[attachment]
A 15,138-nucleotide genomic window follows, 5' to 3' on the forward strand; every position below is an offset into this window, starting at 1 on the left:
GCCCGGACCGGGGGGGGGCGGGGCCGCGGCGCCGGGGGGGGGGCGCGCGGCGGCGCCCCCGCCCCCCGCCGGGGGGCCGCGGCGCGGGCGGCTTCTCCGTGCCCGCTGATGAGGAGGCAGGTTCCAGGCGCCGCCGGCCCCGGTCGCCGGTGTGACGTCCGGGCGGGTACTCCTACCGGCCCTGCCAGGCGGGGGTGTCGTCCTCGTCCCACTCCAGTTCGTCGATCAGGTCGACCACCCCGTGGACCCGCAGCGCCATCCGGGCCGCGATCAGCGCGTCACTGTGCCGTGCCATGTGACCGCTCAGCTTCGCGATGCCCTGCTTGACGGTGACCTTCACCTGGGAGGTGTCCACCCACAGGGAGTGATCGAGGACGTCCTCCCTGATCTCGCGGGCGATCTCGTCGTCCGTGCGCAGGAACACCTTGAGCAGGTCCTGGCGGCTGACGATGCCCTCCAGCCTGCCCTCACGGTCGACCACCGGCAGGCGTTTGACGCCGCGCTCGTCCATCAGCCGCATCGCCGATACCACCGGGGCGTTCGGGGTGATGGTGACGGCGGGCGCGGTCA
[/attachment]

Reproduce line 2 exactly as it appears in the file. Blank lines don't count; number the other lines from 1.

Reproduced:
GCCCGGACCGGGGGGGGGCGGGGCCGCGGCGCCGGGGGGGGGGCGCGCGGCGGCGCCCCCGCCCCCCGCCGGGGGGCCGCGGCGCGGGCGGCTTCTCCGTGCCCGCTGATGAGGAGGCAGGTTCCAGGCGCCGCCGGCCCCGGTCGCCGGTGTGACGTCCGGGCGGGTACTCCTACCGGCCCTGCCAGGCGGGGGTGTCGTCCTCGTCCCACTCCAGTTCGTCGATCAGGTCGACCACCCCGTGGACCCGCAGCGCCATCCGGGCCGCGATCAGCGCGTCACTGTGCCGTGCCATGTGACCGCTCAGCTTCGCGATGCCCTGCTTGACGGTGACCTTCACCTGGGAGGTGTCCACCCACAGGGAGTGATCGAGGACGTCCTCCCTGATCTCGCGGGCGATCTCGTCGTCCGTGCGCAGGAACACCTTGAGCAGGTCCTGGCGGCTGACGATGCCCTCCAGCCTGCCCTCACGGTCGACCACCGGCAGGCGTTTGACGCCGCGCTCGTCCATCAGCCGCATCGCCGATACCACCGGGGCGTTCGGGGTGATGGTGACGGCGGGCGCGGTCA